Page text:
Why COVID-19 Has Contributed To A Rise In Depression

Experts believe that the pandemic contributed to a rise in depression for many reasons. Let’s examine each factor in more detail.

The COVID-19 pandemic has rocked the world. As a result of the coronavirus, people around the world have experienced illness, grief, loss, uncertainty, isolation, unemployment, and an insurmountable amount of fear. Entire cities have gone into lockdown. Schools have been shut down. Grocery stores have run out of food and essential everyday supplies. Plans, big and small, have been canceled. Venturing outside was considered “unsafe.” Financial woes spread like wildfire. The world as people knew it seemed to change in an instant and stress levels reached an all-time high. The virus, which initially affected people’s physical health, has begun to affect their mental health. Over the course of the pandemic, anxiety has increased, substance abuse and depression have skyrocketed. In the United States alone, the number of adults grappling with depression has tripled since the COVID-19 pandemic. Here’s why.

Understanding Depression

Depression is a mood disorder that causes a persistent feeling of sadness and loss of interest. In addition to affecting how people feel, depression can also determine how individuals think, live, and handle daily activities. Even though symptoms of depression can vary from person to person, many people living with the mood disorder experience:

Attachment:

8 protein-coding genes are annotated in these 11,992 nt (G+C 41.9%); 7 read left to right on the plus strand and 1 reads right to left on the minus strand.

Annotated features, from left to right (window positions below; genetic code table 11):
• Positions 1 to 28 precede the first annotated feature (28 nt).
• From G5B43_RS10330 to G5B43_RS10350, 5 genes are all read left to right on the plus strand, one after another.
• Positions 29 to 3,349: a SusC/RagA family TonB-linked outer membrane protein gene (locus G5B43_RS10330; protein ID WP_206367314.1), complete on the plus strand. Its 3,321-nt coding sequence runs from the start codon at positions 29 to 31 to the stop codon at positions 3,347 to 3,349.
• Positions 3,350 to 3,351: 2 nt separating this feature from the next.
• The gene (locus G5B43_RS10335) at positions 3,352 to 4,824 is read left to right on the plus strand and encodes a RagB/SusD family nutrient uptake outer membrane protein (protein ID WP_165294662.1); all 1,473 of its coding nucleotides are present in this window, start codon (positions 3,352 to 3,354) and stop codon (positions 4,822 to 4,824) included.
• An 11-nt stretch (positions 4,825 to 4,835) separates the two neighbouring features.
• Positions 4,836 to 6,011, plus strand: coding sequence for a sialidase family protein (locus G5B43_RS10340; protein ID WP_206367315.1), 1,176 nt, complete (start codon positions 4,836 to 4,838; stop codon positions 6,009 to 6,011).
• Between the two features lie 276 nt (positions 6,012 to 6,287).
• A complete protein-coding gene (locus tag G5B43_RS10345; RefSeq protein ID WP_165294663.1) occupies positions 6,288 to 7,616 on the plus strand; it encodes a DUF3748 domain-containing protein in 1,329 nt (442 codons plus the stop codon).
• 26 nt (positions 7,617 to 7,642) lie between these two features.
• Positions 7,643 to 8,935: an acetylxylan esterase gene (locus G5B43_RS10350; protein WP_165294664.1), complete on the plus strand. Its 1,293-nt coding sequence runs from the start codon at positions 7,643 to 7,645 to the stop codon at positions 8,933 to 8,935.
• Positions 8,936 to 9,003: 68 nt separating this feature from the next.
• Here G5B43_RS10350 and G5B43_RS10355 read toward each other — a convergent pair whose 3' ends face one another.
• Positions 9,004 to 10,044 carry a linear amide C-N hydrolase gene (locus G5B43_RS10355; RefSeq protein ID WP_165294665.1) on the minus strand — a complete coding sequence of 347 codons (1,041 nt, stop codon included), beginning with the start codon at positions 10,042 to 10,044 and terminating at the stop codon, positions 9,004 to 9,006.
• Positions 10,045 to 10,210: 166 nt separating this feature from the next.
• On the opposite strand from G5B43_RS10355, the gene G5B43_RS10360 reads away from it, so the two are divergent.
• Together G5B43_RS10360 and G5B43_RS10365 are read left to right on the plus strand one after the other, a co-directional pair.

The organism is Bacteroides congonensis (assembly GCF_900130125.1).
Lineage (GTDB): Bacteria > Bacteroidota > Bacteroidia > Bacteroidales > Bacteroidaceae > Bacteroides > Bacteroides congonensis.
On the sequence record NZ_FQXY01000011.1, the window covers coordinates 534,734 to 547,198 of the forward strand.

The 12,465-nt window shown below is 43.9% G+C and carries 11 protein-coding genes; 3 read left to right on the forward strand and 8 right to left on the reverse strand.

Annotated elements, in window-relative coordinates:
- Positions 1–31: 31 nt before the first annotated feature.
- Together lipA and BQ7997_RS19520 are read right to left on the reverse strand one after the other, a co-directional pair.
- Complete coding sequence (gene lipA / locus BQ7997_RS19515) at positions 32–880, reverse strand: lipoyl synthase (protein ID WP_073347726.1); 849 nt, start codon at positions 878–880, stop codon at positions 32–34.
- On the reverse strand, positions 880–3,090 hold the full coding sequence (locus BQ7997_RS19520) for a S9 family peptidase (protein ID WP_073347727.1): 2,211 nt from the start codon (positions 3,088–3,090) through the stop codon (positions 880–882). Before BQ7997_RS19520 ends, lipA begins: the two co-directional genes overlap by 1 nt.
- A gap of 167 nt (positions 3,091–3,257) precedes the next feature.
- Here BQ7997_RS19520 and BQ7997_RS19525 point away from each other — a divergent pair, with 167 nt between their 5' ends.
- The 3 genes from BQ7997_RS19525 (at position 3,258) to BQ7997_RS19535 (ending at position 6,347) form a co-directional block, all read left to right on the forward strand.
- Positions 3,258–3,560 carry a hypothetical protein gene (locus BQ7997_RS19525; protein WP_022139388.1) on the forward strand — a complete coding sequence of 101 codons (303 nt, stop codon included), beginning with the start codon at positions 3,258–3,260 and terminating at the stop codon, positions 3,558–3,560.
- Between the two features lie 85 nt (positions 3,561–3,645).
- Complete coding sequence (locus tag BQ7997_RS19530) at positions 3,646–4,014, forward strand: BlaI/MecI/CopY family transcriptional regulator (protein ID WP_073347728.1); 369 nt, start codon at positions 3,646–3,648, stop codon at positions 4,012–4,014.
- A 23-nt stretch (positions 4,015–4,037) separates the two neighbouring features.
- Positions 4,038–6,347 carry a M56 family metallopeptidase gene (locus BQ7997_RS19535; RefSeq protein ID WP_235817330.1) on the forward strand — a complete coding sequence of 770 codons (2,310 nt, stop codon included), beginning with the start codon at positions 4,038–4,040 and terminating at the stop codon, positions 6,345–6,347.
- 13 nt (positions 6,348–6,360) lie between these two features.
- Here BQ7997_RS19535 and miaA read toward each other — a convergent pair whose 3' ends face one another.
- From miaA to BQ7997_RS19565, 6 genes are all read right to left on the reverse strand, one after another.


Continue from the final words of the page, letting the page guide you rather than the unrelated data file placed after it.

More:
• Anxiety
  • Insomnia
  • Irritability
  • Oversleeping
  • An “empty” mood
  • Decreased energy or fatigue
  • Appetite or weight changes
  • Feeling restless or have trouble sitting still
  • Guilt and feelings of worthlessness or helplessness
  • Feelings of hopelessness or pessimism
  • Difficulty concentrating, remembering, or making decisions
  • Loss of interest or pleasure in hobbies and activities
  • Unexplained aches or pains such as headaches, migraines, cramps, back pain, or digestive problems

Even though experts believe that depression is mostly caused by genetic and biological factors, dealing with physical illness, taking certain medications, and experiencing major life changes, trauma, or stress can also cause depression.

Although many people experience persistent sadness in their lifetime, symptoms of depression must be present for at least 2 weeks before doctors can officially diagnose someone with clinical depression.

The COVID-19 Pandemic and Depression

Even though mental health challenges like depression were increasing before COVID-19, the pandemic has negatively affected many people’s mental health. According to a Kaiser Family Foundation (KFF) brief, 4 in 10 American adults reported symptoms of anxiety or depression during the pandemic, compared to 1 in 10 adults before COVID-19. A poll revealed that COVID-19 caused many adults to experience:

  • Difficulty sleeping
  • Trouble maintaining their appetite
  • Increased alcohol consumption
  • Worsening chronic conditions
  • High levels of worry and stress

The pandemic also affected young adults. An online CDC survey revealed that 63% of adolescents between 18 to 24 years old experienced symptoms of depression or anxiety. An estimated 25% of them used alcohol, marijuana, and prescription drugs to cope with their emotions.